Please note: I did not design the reading plan that I am following in my blog.  All of my comments in this blog, however, are solely my responsibility.  When reading ANY commentary, you should ALWAYS refer first to the scripture, which is God’s unchanging and unfailing word. Reading schedules, as well as a link to the site where you can get the reading plan that I’m currently following for yourself can be found on the “Bible Reading Schedules” page of my website at http://graceofourlord.com.  

Psalm 18:25-50 – His Way Is Perfect

David, King Over All Israel, as in 2 Samuel 5:...

David, King Over All Israel, as in 2 Samuel 5:1-12, illustration from a Bible card published 1896 by the Providence Lithograph Company (Photo credit: Wikipedia)

In this second half of Psalm 18, David continues singing God’s praises for being a just and merciful God, and specifically for care and help He has given David. In verse 29, the phrase “and by my God I can leap over a wall” may refer to David’s victory over the stronghold of the Jebusites at Jerusalem in 2 Samuel 5:6-10.  Verses 31-45 continue in that line of thought, as David recounts his military victories, his leadership, and his prowess as a warrior.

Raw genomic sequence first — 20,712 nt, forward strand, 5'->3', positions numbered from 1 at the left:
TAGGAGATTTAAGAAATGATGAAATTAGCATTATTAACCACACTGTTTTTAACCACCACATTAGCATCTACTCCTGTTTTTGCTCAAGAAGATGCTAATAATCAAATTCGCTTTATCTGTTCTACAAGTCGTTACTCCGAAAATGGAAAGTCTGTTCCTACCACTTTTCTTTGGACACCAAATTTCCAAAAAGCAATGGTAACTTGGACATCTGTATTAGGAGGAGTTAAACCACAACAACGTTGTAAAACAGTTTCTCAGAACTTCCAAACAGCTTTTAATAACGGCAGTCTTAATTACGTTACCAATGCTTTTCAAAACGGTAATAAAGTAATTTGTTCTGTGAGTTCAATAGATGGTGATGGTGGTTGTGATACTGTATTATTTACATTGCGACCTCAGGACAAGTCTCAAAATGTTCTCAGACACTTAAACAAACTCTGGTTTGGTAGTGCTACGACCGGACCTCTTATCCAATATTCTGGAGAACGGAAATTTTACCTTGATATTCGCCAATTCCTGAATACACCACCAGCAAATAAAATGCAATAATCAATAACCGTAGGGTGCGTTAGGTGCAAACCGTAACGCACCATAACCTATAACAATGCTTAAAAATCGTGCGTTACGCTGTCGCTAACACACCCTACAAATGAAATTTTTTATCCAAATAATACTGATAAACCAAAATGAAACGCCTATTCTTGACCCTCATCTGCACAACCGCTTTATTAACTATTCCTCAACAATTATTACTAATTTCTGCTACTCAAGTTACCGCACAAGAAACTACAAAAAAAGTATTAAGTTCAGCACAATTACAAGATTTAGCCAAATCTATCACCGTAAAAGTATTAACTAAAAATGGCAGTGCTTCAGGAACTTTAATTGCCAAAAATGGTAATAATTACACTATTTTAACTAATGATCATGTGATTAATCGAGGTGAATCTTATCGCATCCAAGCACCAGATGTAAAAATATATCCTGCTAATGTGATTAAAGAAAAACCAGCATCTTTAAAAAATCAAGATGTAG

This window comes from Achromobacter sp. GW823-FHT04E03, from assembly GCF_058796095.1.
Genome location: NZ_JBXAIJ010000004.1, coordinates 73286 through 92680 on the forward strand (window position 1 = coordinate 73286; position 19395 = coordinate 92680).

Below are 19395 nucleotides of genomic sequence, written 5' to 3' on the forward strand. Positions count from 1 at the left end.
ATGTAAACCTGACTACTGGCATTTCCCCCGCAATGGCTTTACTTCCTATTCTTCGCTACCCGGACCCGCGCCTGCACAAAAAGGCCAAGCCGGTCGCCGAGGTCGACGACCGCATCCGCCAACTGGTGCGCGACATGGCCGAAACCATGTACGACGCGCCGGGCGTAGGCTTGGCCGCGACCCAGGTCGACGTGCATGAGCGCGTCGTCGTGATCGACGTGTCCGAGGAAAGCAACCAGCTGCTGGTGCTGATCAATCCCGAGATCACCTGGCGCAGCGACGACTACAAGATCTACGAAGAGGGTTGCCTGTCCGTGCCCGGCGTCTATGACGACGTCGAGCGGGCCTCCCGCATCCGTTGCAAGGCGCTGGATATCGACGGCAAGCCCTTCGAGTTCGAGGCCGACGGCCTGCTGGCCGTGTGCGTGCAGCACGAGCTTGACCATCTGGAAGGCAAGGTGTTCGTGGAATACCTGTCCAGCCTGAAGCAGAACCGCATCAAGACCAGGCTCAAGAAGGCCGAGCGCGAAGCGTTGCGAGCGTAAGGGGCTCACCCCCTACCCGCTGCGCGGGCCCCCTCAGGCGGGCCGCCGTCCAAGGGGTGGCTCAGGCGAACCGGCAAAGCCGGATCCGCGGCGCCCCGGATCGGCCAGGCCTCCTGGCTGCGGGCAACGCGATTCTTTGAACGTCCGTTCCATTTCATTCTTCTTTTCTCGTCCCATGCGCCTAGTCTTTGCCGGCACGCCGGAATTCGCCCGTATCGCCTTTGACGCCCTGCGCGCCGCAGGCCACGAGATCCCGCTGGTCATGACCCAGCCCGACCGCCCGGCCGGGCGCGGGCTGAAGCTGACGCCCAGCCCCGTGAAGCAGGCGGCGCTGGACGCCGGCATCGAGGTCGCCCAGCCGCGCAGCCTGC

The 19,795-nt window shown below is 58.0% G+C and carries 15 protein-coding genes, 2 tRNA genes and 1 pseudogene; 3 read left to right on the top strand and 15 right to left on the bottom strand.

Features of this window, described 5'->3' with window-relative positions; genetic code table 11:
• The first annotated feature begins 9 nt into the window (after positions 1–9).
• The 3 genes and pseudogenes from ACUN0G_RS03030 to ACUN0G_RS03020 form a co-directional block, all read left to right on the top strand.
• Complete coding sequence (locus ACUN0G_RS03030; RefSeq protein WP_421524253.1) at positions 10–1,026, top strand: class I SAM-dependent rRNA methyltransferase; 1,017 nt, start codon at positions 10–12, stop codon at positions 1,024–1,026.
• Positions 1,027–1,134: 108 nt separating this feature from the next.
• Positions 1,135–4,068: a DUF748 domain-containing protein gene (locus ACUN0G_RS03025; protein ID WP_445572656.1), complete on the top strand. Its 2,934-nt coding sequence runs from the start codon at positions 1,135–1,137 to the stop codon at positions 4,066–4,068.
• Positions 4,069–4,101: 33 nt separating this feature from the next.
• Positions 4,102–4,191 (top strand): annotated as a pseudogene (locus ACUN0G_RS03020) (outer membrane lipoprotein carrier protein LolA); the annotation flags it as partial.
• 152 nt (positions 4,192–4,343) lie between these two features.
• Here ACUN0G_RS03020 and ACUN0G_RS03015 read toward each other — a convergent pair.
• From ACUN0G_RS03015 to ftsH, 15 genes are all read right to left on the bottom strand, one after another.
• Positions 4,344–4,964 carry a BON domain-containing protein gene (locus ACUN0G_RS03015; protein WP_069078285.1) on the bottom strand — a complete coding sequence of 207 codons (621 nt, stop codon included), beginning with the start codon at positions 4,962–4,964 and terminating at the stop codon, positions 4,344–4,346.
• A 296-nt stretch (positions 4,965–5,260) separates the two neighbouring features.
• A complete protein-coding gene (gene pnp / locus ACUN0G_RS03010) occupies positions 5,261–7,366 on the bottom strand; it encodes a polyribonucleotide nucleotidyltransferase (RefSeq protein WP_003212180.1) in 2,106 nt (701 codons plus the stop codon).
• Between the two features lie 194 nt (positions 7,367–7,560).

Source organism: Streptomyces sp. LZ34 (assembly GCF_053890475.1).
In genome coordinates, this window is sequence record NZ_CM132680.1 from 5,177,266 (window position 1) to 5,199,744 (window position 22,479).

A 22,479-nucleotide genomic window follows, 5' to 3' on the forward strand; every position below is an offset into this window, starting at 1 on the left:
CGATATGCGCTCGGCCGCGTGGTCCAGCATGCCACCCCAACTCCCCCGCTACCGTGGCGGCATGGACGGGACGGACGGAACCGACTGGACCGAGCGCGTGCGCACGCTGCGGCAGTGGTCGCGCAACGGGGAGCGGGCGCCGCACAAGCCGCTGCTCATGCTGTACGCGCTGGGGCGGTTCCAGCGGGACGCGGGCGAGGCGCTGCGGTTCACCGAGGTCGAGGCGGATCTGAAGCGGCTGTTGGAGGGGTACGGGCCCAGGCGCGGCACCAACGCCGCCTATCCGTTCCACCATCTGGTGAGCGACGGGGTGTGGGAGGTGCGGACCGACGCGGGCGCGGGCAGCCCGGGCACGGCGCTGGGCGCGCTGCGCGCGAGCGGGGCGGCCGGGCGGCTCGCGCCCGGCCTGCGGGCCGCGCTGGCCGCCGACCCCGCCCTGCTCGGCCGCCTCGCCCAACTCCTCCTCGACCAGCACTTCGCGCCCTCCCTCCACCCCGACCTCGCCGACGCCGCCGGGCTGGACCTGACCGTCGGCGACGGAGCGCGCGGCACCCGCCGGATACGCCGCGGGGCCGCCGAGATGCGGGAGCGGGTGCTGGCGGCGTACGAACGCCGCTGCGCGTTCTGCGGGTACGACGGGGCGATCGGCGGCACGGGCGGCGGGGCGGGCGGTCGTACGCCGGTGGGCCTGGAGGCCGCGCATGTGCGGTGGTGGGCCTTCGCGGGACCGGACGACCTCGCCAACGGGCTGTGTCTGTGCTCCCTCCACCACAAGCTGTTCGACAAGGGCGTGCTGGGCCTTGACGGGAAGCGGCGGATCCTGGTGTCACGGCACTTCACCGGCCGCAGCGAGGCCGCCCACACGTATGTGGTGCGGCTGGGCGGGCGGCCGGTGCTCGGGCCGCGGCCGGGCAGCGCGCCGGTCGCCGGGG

But he does not do so in a boastful manner. Instead, he rightly gives all the credit and glory to God, where it belongs. In verse 34, he says that “He trains my hands for war.” In verses 39-40:

For you equipped me with strength for the battle;
you made those who rise against me sink under me.
You made my enemies turn their backs to me,
and those who hated me I destroyed